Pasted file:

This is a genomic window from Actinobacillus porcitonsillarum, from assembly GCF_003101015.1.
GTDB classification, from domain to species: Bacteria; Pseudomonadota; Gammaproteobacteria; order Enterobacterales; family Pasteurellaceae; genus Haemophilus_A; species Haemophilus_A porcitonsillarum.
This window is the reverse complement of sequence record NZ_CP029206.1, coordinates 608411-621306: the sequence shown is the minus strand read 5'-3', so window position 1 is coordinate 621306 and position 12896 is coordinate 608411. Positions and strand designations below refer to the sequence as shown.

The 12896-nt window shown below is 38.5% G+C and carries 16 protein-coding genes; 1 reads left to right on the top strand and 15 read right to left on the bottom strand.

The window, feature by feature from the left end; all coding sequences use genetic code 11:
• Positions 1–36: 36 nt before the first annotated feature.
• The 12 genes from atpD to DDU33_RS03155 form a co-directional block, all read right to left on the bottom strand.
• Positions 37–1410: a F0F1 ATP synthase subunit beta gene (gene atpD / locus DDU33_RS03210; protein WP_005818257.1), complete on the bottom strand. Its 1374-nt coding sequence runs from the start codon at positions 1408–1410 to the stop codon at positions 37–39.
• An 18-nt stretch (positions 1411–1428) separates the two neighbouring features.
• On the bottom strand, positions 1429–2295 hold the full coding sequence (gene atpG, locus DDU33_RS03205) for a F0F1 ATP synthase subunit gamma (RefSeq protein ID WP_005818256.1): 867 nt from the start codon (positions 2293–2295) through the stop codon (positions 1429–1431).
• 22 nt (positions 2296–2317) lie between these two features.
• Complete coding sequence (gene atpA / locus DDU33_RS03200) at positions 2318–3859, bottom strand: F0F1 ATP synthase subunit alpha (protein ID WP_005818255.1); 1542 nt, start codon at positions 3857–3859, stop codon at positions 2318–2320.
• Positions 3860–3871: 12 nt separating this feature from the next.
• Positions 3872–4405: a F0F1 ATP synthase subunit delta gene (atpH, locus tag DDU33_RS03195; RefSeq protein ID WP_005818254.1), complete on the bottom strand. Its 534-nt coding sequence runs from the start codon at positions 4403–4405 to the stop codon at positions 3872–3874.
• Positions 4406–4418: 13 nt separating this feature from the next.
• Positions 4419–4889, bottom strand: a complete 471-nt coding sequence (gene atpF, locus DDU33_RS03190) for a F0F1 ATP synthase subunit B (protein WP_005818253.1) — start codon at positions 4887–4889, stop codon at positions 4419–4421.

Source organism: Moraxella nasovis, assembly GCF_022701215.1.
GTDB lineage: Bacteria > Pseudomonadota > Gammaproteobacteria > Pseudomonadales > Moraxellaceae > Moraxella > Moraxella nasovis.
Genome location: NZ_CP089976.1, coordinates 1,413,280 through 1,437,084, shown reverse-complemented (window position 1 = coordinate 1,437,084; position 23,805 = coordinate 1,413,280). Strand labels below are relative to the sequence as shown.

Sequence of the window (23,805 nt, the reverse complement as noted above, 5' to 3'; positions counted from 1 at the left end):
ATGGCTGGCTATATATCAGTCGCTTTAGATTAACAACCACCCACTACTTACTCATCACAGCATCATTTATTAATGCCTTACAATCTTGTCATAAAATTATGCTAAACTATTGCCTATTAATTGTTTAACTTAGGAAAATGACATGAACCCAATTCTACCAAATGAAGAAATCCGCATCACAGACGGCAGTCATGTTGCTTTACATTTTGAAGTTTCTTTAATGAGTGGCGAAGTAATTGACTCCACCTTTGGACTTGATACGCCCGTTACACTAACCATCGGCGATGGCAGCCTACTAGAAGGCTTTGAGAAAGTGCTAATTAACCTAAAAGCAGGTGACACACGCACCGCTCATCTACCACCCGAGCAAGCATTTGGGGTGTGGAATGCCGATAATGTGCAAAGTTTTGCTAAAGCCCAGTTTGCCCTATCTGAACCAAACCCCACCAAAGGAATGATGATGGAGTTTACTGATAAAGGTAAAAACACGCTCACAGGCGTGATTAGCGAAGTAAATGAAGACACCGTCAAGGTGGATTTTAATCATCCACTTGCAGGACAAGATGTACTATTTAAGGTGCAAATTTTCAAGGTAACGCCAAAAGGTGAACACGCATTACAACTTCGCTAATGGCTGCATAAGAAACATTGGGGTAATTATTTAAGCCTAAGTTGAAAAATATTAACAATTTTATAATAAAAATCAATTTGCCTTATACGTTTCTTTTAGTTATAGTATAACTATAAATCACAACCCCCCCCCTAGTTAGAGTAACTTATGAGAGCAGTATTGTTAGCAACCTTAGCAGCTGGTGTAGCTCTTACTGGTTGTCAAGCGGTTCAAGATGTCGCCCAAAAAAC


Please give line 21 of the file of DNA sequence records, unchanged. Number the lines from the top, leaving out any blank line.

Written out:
ATGGCTGGCTATATATCAGTCGCTTTAGATTAACAACCACCCACTACTTACTCATCACAGCATCATTTATTAATGCCTTACAATCTTGTCATAAAATTATGCTAAACTATTGCCTATTAATTGTTTAACTTAGGAAAATGACATGAACCCAATTCTACCAAATGAAGAAATCCGCATCACAGACGGCAGTCATGTTGCTTTACATTTTGAAGTTTCTTTAATGAGTGGCGAAGTAATTGACTCCACCTTTGGACTTGATACGCCCGTTACACTAACCATCGGCGATGGCAGCCTACTAGAAGGCTTTGAGAAAGTGCTAATTAACCTAAAAGCAGGTGACACACGCACCGCTCATCTACCACCCGAGCAAGCATTTGGGGTGTGGAATGCCGATAATGTGCAAAGTTTTGCTAAAGCCCAGTTTGCCCTATCTGAACCAAACCCCACCAAAGGAATGATGATGGAGTTTACTGATAAAGGTAAAAACACGCTCACAGGCGTGATTAGCGAAGTAAATGAAGACACCGTCAAGGTGGATTTTAATCATCCACTTGCAGGACAAGATGTACTATTTAAGGTGCAAATTTTCAAGGTAACGCCAAAAGGTGAACACGCATTACAACTTCGCTAATGGCTGCATAAGAAACATTGGGGTAATTATTTAAGCCTAAGTTGAAAAATATTAACAATTTTATAATAAAAATCAATTTGCCTTATACGTTTCTTTTAGTTATAGTATAACTATAAATCACAACCCCCCCCCTAGTTAGAGTAACTTATGAGAGCAGTATTGTTAGCAACCTTAGCAGCTGGTGTAGCTCTTACTGGTTGTCAAGCGGTTCAAGATGTCGCCCAAAAAAC